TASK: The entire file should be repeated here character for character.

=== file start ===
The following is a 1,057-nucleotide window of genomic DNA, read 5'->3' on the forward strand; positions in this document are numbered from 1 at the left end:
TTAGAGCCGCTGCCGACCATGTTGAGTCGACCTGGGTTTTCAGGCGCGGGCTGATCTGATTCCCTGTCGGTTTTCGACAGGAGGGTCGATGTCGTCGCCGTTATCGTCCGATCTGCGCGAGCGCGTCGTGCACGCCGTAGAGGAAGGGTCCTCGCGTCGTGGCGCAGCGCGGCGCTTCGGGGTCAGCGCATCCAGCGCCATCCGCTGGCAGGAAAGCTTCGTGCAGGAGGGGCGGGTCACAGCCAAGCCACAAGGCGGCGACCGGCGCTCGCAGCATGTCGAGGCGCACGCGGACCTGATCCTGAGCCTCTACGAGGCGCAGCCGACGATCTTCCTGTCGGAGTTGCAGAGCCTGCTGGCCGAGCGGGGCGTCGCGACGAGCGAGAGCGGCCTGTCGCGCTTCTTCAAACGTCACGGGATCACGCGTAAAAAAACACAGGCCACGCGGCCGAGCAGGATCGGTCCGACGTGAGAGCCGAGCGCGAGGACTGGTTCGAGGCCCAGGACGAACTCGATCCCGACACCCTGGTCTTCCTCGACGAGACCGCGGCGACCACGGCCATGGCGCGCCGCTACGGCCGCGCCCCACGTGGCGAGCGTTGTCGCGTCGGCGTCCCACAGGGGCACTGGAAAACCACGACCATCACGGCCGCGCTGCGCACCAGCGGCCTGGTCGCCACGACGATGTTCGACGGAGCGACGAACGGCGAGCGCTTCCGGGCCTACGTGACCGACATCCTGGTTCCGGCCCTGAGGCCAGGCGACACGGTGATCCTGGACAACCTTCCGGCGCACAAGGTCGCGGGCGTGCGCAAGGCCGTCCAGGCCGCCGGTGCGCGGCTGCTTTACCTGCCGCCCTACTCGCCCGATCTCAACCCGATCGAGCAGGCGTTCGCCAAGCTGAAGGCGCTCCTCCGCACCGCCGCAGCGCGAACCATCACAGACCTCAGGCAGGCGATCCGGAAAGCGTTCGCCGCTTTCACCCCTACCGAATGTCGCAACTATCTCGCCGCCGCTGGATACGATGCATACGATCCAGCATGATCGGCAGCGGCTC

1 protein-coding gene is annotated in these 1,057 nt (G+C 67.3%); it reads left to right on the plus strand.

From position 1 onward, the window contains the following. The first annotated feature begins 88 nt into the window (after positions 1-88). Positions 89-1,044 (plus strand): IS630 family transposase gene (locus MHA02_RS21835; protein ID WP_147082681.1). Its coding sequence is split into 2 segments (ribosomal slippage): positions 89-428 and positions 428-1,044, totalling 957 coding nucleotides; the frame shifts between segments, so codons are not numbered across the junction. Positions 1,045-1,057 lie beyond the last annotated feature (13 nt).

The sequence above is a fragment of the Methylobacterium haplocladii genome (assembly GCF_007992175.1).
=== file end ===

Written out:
The following is a 1,057-nucleotide window of genomic DNA, read 5'->3' on the forward strand; positions in this document are numbered from 1 at the left end:
TTAGAGCCGCTGCCGACCATGTTGAGTCGACCTGGGTTTTCAGGCGCGGGCTGATCTGATTCCCTGTCGGTTTTCGACAGGAGGGTCGATGTCGTCGCCGTTATCGTCCGATCTGCGCGAGCGCGTCGTGCACGCCGTAGAGGAAGGGTCCTCGCGTCGTGGCGCAGCGCGGCGCTTCGGGGTCAGCGCATCCAGCGCCATCCGCTGGCAGGAAAGCTTCGTGCAGGAGGGGCGGGTCACAGCCAAGCCACAAGGCGGCGACCGGCGCTCGCAGCATGTCGAGGCGCACGCGGACCTGATCCTGAGCCTCTACGAGGCGCAGCCGACGATCTTCCTGTCGGAGTTGCAGAGCCTGCTGGCCGAGCGGGGCGTCGCGACGAGCGAGAGCGGCCTGTCGCGCTTCTTCAAACGTCACGGGATCACGCGTAAAAAAACACAGGCCACGCGGCCGAGCAGGATCGGTCCGACGTGAGAGCCGAGCGCGAGGACTGGTTCGAGGCCCAGGACGAACTCGATCCCGACACCCTGGTCTTCCTCGACGAGACCGCGGCGACCACGGCCATGGCGCGCCGCTACGGCCGCGCCCCACGTGGCGAGCGTTGTCGCGTCGGCGTCCCACAGGGGCACTGGAAAACCACGACCATCACGGCCGCGCTGCGCACCAGCGGCCTGGTCGCCACGACGATGTTCGACGGAGCGACGAACGGCGAGCGCTTCCGGGCCTACGTGACCGACATCCTGGTTCCGGCCCTGAGGCCAGGCGACACGGTGATCCTGGACAACCTTCCGGCGCACAAGGTCGCGGGCGTGCGCAAGGCCGTCCAGGCCGCCGGTGCGCGGCTGCTTTACCTGCCGCCCTACTCGCCCGATCTCAACCCGATCGAGCAGGCGTTCGCCAAGCTGAAGGCGCTCCTCCGCACCGCCGCAGCGCGAACCATCACAGACCTCAGGCAGGCGATCCGGAAAGCGTTCGCCGCTTTCACCCCTACCGAATGTCGCAACTATCTCGCCGCCGCTGGATACGATGCATACGATCCAGCATGATCGGCAGCGGCTC

1 protein-coding gene is annotated in these 1,057 nt (G+C 67.3%); it reads left to right on the plus strand.

From position 1 onward, the window contains the following. The first annotated feature begins 88 nt into the window (after positions 1-88). Positions 89-1,044 (plus strand): IS630 family transposase gene (locus MHA02_RS21835; protein ID WP_147082681.1). Its coding sequence is split into 2 segments (ribosomal slippage): positions 89-428 and positions 428-1,044, totalling 957 coding nucleotides; the frame shifts between segments, so codons are not numbered across the junction. Positions 1,045-1,057 lie beyond the last annotated feature (13 nt).

The sequence above is a fragment of the Methylobacterium haplocladii genome (assembly GCF_007992175.1).